What is “Financial Hardship” and what does it have to do with me?

by Victory Tax Solutions on March 29, 2012 in Blog

Financial Hardship is determined when a person is unable to pay what they owe, often because of circumstances out of their control (or circumstances that were once within their control, but have escalated too much). People arrive in situations of financial hardship for many different reasons, including job loss, unemployment, or health emergencies. If a person or family is suffering financially and are unable to pay their taxes, they can apply for financial hardship status if they are willing to prove it. There are specific qualifications, however.

Proving your hardship

Just like most appeals to the government, you will have to prove your point. Along with an application, you will need to provide information on all of your monthly budget components, including income, food, rent/mortgage, transportation, utilities, personal care, and all other expenditures—proving that your spending habits are above the national spending costs per category. If there is a specific reason you are struggling with financial hardship, you can also include proof of that—for example, a doctor’s note if you have had a medical emergency; or copies of unemployment checks if you have lost your job. In general, hardship is based on all the facts and circumstances related to a taxpayer’s case. No single reason will permit hardship.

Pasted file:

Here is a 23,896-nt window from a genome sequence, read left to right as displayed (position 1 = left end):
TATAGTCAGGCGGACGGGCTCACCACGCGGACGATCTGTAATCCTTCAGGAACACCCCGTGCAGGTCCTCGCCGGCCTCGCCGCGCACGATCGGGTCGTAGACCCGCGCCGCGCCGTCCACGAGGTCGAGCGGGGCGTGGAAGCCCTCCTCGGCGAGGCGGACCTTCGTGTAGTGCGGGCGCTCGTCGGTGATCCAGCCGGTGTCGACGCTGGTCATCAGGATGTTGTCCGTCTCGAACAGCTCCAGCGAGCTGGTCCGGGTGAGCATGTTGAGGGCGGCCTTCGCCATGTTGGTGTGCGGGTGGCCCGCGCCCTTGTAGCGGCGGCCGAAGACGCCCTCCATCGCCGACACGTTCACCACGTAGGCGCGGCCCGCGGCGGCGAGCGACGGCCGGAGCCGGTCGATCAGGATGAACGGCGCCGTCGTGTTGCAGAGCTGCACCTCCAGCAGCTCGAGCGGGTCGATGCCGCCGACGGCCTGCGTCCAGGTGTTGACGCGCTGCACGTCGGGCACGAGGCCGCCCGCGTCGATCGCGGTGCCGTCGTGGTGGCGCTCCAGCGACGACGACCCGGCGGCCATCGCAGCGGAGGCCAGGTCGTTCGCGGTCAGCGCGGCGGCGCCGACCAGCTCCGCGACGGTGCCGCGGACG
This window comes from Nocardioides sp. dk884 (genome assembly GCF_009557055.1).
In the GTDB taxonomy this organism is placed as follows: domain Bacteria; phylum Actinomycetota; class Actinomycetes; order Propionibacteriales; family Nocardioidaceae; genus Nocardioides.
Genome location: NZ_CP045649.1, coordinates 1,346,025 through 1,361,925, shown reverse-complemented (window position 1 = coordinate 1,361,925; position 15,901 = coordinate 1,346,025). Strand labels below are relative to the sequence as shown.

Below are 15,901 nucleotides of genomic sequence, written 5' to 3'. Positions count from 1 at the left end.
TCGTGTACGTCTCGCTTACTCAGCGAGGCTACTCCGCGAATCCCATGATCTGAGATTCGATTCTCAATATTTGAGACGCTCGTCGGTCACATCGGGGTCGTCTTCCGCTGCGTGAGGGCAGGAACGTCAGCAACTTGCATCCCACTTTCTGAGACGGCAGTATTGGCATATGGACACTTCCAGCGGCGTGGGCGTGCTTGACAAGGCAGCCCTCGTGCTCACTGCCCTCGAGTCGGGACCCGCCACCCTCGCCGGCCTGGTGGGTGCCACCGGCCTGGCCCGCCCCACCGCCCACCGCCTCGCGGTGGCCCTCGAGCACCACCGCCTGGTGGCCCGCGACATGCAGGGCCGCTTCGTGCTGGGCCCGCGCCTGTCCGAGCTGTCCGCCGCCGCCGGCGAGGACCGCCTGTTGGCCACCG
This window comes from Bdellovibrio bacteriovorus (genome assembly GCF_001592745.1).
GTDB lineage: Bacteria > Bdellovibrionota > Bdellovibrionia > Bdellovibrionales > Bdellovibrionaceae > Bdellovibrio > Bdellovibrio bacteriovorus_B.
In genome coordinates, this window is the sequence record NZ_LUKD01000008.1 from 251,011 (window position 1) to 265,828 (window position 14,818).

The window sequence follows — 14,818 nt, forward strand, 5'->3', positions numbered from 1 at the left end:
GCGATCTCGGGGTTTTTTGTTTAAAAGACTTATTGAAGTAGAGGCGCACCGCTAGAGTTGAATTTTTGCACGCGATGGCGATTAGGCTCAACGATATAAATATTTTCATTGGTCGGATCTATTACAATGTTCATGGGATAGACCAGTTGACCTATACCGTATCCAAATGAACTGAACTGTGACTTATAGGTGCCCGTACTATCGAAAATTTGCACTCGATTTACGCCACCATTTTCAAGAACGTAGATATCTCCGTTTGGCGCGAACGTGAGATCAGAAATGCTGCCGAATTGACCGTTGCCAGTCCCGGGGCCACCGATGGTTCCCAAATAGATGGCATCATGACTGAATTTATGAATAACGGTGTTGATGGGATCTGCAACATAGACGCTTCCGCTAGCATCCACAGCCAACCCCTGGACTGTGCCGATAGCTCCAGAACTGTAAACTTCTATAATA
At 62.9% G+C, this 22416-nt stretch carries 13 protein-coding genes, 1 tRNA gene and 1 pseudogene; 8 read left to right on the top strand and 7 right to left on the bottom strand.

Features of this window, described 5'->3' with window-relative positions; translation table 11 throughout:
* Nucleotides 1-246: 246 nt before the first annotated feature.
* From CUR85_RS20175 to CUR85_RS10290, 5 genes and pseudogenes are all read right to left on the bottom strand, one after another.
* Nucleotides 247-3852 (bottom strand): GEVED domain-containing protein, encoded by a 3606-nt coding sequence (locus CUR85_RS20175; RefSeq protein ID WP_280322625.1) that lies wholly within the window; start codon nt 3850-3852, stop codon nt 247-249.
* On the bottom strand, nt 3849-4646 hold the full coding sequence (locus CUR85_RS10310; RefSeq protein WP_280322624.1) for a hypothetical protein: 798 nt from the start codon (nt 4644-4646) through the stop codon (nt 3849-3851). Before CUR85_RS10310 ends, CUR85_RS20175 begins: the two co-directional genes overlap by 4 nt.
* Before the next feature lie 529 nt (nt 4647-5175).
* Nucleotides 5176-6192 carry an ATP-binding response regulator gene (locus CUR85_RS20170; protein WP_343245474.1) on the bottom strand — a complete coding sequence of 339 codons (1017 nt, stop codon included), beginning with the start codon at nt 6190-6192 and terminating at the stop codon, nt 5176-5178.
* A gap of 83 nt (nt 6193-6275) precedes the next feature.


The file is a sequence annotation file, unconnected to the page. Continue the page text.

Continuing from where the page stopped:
“I qualify for “Financial Hardship”—how can it help me?”

Well, if you have tax debt and feel you cannot pay, you can look into applying for financial hardship status. If you have student loans, you can apply to get them deferred. If you know you are unable to pay your debt now and will not be able to pay it in the future, then you can apply for “hardship” or “currently not collectable” status. If your assessment is accurate, you will most likely be granted your request. Being granted “financial hardship” status will not abolish what you owe, but will protect you from further penalties.

Something to keep in mind: What the IRS deems financial hardship may not be what you consider hardship—are you unable to pay for the things you need or are you unable to buy extra things you want? If you think you may qualify for financial hardship, it may be wise to seek the advice of a tax professional.

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